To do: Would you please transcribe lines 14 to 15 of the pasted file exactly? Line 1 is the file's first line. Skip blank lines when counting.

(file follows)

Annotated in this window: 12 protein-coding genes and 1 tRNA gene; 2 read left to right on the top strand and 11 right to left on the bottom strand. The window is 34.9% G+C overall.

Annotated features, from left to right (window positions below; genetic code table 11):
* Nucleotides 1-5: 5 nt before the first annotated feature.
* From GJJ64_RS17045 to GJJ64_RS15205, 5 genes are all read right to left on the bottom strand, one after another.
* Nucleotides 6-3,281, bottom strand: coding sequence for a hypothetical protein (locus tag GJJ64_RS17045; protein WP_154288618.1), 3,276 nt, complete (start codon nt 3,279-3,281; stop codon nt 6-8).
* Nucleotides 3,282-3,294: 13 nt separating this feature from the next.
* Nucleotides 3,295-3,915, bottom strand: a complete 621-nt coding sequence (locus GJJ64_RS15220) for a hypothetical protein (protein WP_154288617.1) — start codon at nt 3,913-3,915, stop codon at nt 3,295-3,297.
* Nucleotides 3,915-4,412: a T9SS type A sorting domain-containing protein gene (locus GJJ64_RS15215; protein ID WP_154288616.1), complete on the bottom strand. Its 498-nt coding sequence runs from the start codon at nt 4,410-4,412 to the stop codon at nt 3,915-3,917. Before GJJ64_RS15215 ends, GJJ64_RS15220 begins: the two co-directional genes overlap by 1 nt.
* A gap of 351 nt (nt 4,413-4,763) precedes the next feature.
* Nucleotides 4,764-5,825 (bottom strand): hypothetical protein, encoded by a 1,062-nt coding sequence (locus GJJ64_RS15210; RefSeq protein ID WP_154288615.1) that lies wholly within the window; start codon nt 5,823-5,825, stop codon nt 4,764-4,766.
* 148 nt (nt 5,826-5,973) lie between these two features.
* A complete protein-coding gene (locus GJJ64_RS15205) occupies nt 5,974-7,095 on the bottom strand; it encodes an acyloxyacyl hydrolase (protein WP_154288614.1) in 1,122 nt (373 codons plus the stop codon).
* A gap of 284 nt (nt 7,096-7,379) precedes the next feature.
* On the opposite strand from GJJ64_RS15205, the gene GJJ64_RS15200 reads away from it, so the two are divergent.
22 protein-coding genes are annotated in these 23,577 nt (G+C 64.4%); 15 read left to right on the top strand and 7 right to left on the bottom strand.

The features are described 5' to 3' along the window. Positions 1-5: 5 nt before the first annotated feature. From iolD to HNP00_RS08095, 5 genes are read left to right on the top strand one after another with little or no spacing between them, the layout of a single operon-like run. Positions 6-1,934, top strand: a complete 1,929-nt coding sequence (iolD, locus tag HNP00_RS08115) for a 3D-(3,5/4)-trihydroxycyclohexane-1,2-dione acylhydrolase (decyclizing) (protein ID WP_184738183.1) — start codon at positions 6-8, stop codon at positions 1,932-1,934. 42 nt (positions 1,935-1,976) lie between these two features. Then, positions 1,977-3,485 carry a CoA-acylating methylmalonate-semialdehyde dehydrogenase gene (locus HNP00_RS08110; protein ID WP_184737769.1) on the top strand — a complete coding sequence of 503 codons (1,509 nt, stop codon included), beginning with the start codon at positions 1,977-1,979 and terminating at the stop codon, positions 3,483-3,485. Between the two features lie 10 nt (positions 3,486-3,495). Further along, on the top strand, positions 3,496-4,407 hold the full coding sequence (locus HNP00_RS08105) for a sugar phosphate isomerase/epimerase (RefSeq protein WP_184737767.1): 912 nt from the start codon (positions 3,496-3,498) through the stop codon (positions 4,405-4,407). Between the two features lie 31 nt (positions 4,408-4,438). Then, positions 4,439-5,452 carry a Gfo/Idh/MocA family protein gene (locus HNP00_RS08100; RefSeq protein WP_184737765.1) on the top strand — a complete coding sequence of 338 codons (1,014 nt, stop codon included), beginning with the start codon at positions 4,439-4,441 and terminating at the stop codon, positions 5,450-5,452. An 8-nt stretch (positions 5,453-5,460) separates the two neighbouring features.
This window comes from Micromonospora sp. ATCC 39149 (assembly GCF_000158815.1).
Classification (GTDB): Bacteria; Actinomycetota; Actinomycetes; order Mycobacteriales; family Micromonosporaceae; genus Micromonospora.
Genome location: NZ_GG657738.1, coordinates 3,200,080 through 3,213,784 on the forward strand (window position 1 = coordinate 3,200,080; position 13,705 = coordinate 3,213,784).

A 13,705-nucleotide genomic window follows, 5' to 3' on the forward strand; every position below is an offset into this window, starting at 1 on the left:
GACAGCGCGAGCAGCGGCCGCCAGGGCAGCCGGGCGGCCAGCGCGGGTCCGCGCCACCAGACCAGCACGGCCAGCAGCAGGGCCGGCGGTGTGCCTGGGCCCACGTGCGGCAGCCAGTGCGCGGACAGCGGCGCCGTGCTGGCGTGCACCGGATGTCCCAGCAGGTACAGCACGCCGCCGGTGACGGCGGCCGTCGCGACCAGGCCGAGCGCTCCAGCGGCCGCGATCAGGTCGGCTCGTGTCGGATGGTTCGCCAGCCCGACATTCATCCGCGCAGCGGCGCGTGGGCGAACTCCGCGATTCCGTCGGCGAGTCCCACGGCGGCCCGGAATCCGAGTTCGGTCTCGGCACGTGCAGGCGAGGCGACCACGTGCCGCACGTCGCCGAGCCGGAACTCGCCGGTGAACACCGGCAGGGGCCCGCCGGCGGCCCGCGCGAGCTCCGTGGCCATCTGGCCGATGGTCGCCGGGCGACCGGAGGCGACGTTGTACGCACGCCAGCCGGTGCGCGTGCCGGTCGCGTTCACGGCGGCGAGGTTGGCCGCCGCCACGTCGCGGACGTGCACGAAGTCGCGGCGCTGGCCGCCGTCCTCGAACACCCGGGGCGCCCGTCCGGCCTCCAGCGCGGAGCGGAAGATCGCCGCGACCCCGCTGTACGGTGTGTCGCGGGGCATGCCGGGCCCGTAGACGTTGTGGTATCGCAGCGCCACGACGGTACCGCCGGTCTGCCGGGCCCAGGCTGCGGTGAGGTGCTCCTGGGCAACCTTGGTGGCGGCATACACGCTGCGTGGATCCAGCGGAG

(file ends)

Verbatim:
* On the opposite strand from GJJ64_RS15205, the gene GJJ64_RS15200 reads away from it, so the two are divergent.
22 protein-coding genes are annotated in these 23,577 nt (G+C 64.4%); 15 read left to right on the top strand and 7 right to left on the bottom strand.